Legal history is a research field that focuses on the evolution of legal systems, and the reasons behind the implementation of different laws. Luckily for legal historians, law is also a field that is known for its thorough documentation. That means there is a wealth of legal documentation available for researchers, stretching back several hundred years.
However, accessing this (mostly paper) documentation isn’t always easy. Firstly, documentation is often housed across several archives in different locations, and a researcher must travel personally to the archive in order to view the documents. Even the documents that have already been digitised are spread out across the internet and often hidden behind paywalls.
At the University of Zurich , a group of researchers decided it was time to rectify this problem. Prof. Dr. Walter Boente — chair for private law at the university — and his team decided to produce a digital corpus of legal texts and publish it online using the read&search platform. By doing so, they have created one of the largest digital collections of historical legal documents available on the internet.
Transcribing the documents
Of course, digitising every document out there in one go would be a rather large project, particularly as the team had not embarked on a project of this type before. Instead, they decided to begin with a few smaller sample collections, such as papers written by lawyers of historical importance or documents concerning a particular law.
The starting point was to bring documents stored digitally in other archives and libraries over to the new platform. In addition, many documents needed to be digitised for the first time, and the team was lucky to have the support of many institutions, who prepared their documents ready for use with Transkribus.
Once the documents were accessible on Iurisprudentia, they were then transcribed using the Transkribus platform. The team started by using the public models offered by Transkribus to automatically transcribe the historical documents. But with the help of the crowd, more and more documents were transcribed or corrected manually. Using the resulting Ground Truth, the team retrained the general models and thereby adopted them to the needs of the project.
Making the collections accessible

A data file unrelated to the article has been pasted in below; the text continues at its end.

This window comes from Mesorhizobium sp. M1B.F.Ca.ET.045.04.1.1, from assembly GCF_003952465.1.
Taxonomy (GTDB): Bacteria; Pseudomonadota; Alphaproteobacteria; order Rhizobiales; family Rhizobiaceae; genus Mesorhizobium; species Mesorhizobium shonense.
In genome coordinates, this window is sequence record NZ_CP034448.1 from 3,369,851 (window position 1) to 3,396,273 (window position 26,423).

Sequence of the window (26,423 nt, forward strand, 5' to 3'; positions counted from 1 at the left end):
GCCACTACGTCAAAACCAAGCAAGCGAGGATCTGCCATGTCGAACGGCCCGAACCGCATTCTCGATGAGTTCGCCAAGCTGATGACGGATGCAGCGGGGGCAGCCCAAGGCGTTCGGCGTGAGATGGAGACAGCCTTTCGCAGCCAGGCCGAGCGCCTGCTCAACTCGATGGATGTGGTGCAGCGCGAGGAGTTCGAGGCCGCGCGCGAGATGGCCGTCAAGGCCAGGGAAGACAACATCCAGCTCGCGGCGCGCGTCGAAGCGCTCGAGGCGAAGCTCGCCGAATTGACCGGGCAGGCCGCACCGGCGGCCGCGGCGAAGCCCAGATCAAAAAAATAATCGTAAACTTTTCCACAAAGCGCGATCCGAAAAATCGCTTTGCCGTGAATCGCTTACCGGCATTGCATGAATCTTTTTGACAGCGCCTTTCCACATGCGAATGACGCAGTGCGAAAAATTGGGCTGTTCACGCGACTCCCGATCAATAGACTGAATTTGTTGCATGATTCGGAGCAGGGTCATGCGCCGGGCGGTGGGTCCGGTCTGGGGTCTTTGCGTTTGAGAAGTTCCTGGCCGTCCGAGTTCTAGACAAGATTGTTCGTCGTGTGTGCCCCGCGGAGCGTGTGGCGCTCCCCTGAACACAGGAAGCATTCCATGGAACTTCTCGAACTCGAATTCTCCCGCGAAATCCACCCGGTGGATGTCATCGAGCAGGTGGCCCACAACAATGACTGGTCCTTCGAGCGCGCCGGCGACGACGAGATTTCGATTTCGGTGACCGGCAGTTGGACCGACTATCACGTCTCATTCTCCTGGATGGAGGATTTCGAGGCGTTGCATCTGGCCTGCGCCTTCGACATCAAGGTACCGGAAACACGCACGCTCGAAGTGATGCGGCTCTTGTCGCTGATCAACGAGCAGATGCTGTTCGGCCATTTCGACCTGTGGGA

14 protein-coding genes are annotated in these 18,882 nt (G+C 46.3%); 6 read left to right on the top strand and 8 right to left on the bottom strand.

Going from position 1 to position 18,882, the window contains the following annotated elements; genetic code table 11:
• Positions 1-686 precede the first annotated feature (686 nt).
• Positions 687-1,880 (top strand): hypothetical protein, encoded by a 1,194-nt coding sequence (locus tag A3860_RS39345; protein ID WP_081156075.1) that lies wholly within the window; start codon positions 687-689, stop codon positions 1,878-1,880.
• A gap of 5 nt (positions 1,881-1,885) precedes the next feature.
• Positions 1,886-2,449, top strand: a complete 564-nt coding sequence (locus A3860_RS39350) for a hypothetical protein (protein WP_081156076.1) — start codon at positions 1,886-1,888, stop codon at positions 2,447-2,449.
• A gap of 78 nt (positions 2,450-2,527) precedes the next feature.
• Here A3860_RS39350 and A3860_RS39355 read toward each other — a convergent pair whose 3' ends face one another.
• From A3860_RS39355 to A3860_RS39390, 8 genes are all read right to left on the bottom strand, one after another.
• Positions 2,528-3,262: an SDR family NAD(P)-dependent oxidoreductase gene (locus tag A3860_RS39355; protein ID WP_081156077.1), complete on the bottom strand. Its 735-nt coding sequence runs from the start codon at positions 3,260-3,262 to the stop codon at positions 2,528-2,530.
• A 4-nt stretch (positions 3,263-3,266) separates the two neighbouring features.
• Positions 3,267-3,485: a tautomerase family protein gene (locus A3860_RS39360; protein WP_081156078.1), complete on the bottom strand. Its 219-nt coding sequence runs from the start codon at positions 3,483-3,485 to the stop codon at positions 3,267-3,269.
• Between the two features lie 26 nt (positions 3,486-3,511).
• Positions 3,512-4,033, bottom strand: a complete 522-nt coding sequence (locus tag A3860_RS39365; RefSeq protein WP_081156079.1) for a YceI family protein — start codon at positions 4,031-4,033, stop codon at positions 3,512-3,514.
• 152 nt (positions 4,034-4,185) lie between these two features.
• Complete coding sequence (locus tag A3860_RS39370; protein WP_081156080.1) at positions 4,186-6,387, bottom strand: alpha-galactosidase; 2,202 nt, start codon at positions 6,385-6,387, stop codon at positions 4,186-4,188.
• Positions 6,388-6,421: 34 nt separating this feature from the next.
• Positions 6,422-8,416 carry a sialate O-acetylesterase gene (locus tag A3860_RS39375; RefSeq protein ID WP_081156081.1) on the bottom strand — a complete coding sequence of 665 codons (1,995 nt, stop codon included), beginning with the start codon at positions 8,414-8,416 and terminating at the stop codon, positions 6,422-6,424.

Another key goal for the Iurisprudentia team was accessibility. After all, it was the lack of access to legal historical documents that prompted the team to start the project in the first place. The aim was to have all the transcribed documents available in one place, without a pay wall, and for users to be able to quickly search entire collections for specific information.
After looking at several options, the team decided to use the read&search platform to publish the corpus. Their main reason was the ease of use that read&search offered. Documents can be uploaded straight from Transkribus, as well as any tags and metadata that have been implemented. The team therefore could rely on the infrastructure set up centrally by READ-COOP. For the Iursprudentia team, this remains one of the biggest benefits.
“The read&search platform is an all-round carefree package,” Professor Boente explained. “Every few weeks I see new tools popping up that seem to offer better solutions than read&search. That is sometimes very tempting. Nevertheless, it would take a lot of investment and further development to be able to use these tools productively.”
An ever-expanding corpus
The Iurisprudentia platform currently stores 22 different collections of documents, spanning hundreds of years of legal history. Although the platform was originally intended just for documents concerning Swiss, German and Austrian law, several international collections have now been launched. The first of these, a Polish-language collection on civil law, has already been added and there are other collaborations in the pipeline.
It has been several years since the project began, but Professor Boente is still very happy with their decision to use read&search for the project. “To date, I have not found a better offer than read&search. My advice is therefore to concentrate on the content of your project. If, contrary to expectations, you find something better in the future, you can continue to use all of your data stored with read&search—without converting it. It doesn’t get any more sustainable than that!”